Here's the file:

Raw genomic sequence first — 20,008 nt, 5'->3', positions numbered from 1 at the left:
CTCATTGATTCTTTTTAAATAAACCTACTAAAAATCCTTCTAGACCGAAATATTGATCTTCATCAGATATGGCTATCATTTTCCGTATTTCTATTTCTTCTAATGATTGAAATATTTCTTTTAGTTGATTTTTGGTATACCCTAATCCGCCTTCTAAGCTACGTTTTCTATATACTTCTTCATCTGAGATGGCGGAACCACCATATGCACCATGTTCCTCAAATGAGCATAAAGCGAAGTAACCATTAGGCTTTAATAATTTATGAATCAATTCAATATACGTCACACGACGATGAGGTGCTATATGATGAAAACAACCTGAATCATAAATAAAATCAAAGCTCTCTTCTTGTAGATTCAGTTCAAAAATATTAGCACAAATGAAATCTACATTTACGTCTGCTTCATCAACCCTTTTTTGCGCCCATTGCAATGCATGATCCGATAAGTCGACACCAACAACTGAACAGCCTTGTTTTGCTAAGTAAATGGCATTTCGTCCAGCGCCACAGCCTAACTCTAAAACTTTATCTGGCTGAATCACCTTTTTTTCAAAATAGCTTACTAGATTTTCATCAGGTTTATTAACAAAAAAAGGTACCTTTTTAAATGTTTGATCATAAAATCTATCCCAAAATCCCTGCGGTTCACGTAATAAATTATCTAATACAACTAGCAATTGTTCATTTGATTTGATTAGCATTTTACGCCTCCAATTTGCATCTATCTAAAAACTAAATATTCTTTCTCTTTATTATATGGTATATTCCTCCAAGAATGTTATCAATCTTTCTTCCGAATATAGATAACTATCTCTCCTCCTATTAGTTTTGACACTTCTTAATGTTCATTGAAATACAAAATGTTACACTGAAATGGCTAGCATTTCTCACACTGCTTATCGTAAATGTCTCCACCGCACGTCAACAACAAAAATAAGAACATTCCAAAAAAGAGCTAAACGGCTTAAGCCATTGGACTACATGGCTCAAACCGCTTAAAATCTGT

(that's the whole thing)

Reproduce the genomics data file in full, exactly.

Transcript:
Raw genomic sequence first — 20,008 nt, 5'->3', positions numbered from 1 at the left:
CTCATTGATTCTTTTTAAATAAACCTACTAAAAATCCTTCTAGACCGAAATATTGATCTTCATCAGATATGGCTATCATTTTCCGTATTTCTATTTCTTCTAATGATTGAAATATTTCTTTTAGTTGATTTTTGGTATACCCTAATCCGCCTTCTAAGCTACGTTTTCTATATACTTCTTCATCTGAGATGGCGGAACCACCATATGCACCATGTTCCTCAAATGAGCATAAAGCGAAGTAACCATTAGGCTTTAATAATTTATGAATCAATTCAATATACGTCACACGACGATGAGGTGCTATATGATGAAAACAACCTGAATCATAAATAAAATCAAAGCTCTCTTCTTGTAGATTCAGTTCAAAAATATTAGCACAAATGAAATCTACATTTACGTCTGCTTCATCAACCCTTTTTTGCGCCCATTGCAATGCATGATCCGATAAGTCGACACCAACAACTGAACAGCCTTGTTTTGCTAAGTAAATGGCATTTCGTCCAGCGCCACAGCCTAACTCTAAAACTTTATCTGGCTGAATCACCTTTTTTTCAAAATAGCTTACTAGATTTTCATCAGGTTTATTAACAAAAAAAGGTACCTTTTTAAATGTTTGATCATAAAATCTATCCCAAAATCCCTGCGGTTCACGTAATAAATTATCTAATACAACTAGCAATTGTTCATTTGATTTGATTAGCATTTTACGCCTCCAATTTGCATCTATCTAAAAACTAAATATTCTTTCTCTTTATTATATGGTATATTCCTCCAAGAATGTTATCAATCTTTCTTCCGAATATAGATAACTATCTCTCCTCCTATTAGTTTTGACACTTCTTAATGTTCATTGAAATACAAAATGTTACACTGAAATGGCTAGCATTTCTCACACTGCTTATCGTAAATGTCTCCACCGCACGTCAACAACAAAAATAAGAACATTCCAAAAAAGAGCTAAACGGCTTAAGCCATTGGACTACATGGCTCAAACCGCTTAAAATCTGT